8oe much sufficient fenceing where the town shall appoynt him, 
and if the towne demand of him the fenceing then they yt now 
are owners of ye said fence are to maintain it, And alsoe the 
said Tho. Halsey shall pay those men forthwith who of late 
were imployed to put the cattell into his inclosure. 

Page 132. October 30 1655 at a particular Cort Captaine 
Silvester entereth an action of tresspass upon the case against 
lonas Wood H of Southampton, the jury to try the sd action 
Christopher ffoster lonas Wood O. Edmond Shaw lohn Lum 
Ri Howell loseph Rainer Mr ffield lohn White, Tho. Sayre, 
Ri Post Mr Hampton Ellis Cooke. 

T^^F^^ Q^'^^y^^'^^ 

Aiitograpli of Thomas Sayre. 

The verdict of the jury Wee of the jury firide for the plain- 
tiff a mare and her increase since the time of the first cove- 
nant, as allsoe 1^ 5s cost and allsoe Cort charges, the cort 
give judgement accordingly. 

December 1st 1055. An action in the case entered by lo- 
nas Wood H. against loseph Rainer to be tryed at ye next 
quarter Cort, [note] ye plf nonsuited. 

An action of tresspass entered per lonas Wood against Tho. 
Cooper & lohn Cooper Jr. 

The jury to try the action of tresspass against Tho. & lohn 
Cooper were [the list is not in the original.] The jury finde 
for the plaintiif Cort charges with the mare and her increase, 
ye defendant appeales to the general Cort that is to bee tomor- 
now [note] judgement is awarded according to the said verdict 

In respect of loseph Rainers suite the Cort doe answer vnto 
lonas Wood that if hee haue occasions to remove from the 
towne before next quarter Cort then rather than the said lonas 
shall be damnified hee shall haue a purchased Cort to cause 
loseph Rainer then to answer him. 

But lonas moveing yt hee is shortly to remove the Cort grant 


to him yt if he please hee shall hane a Coit G weeks hence. 

Page 183. At a general Cortlanuary 25 1G55. To prevent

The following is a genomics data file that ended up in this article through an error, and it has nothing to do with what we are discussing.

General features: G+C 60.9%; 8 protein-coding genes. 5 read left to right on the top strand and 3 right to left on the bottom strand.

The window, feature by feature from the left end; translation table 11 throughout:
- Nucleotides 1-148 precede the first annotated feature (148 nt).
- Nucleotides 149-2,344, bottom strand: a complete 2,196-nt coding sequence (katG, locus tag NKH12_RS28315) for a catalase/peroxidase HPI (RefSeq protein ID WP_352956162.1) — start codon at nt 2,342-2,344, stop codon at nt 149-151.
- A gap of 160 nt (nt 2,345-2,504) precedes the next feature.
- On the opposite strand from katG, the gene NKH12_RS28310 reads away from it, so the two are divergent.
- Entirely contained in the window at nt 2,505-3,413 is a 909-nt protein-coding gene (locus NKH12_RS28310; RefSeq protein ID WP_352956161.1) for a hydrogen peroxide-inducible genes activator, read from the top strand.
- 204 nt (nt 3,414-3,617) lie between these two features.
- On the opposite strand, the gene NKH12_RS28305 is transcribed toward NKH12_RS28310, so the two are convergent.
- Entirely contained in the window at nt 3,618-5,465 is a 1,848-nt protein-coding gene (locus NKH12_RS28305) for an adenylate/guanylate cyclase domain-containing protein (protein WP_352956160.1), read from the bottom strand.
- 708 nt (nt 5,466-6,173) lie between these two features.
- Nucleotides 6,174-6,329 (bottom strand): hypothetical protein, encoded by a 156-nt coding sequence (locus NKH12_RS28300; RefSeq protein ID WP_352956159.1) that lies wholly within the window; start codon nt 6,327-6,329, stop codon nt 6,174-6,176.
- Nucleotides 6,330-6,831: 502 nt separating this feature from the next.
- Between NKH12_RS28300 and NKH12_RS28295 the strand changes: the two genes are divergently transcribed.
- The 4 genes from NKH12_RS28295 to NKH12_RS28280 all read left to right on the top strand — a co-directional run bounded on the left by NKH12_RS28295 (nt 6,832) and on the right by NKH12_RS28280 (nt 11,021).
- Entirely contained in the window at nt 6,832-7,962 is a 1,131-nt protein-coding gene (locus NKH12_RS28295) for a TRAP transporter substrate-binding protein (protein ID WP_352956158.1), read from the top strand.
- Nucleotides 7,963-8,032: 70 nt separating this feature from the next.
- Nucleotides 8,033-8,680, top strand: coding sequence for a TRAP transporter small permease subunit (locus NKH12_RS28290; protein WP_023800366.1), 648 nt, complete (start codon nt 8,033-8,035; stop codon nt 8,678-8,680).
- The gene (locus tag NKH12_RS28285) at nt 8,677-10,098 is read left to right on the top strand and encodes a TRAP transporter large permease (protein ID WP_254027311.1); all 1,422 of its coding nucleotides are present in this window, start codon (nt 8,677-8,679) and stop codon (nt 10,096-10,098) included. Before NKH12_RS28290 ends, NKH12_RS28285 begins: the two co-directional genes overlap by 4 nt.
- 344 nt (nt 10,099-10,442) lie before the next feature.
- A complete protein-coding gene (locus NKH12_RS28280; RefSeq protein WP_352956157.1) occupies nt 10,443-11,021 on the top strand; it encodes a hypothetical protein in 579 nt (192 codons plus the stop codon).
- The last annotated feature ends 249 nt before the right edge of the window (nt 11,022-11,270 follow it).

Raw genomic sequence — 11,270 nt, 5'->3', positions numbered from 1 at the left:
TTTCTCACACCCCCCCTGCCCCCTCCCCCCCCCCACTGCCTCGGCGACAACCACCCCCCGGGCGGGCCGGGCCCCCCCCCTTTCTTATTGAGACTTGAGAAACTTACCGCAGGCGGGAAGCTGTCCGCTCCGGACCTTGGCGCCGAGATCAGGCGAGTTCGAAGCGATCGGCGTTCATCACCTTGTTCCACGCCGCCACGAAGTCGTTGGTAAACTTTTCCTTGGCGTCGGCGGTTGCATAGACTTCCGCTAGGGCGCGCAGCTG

abuse by drinking liquors. It is ordered that noe liquor what- 
soever that is distilled shall bee sould within the limits of this 
towne by any but by our neighbor lohn Cooper who shall have 
liberty to sell it to all people as necessity or [word gone] in his 
iudgement requires, whorne this court doe trust that the bounes 
of moderation & sobriety bee not exceeded by any in his pres- 
ence, or at his house. And that hee will carelully observe the 
qnantities hee doth sell to any out of his house, yt so hee may 
prevent this great disorder at present in respect of the Indians 
thei*" having liquors and abuseing themselves there with, and 
that to his best skill or understanding hee may prevent any 
from buying liquors of his that will or may sell to the Indians, 
And as for himself hee will willingly depose that directly or 
indirectly he will not sell or put to be sould, any such said 
liquors vnto any Indian or Indians. Allsoe it is ordered that 
if any doe bring in such liquors within the bounds of this towne 
and sell them to any bnt vnto him the said lohn Cooper^ or 
put tiiem a shore excepting only cases of necessity such said 
liquors shall be forfeit, one half to him yt seizeth them and the 
other lialf to tiie towne. Allsoe it is concluded, that hee ye 
said lohn Cooper shall not exceed the quantity of nine ankers* 
by the yea'-e to sell to the Iidiabitanti, or at the towne, and 
the price thereof to be reasonable. 

And the north sea men findeing a man that shall ingage as 
the said lohn Cooper doth, they shall haue ye allowance alsoe 
of three ankers by the yeare and not to exceed. And if any 
defect bee in this aftbresaid order so that it reach not the end 
the magistrates haue power to supply any deficiency herein 
according to their discretion. 

Page 134. At the aforesaid General Cort, Ian. 25, 165-5. It 
is ordered that noe Inhabitant within the bowndes of this towne 
shall sell his howse and land or any part thereof vnto any per- 

* About ninety gallons. 

112 records: town of Southampton. 

son yt is a forrainer, at any time hence forward except the 
person bee such as the town do like of. 

March 1, 1655. Joseph Rainer entereth an action of tress-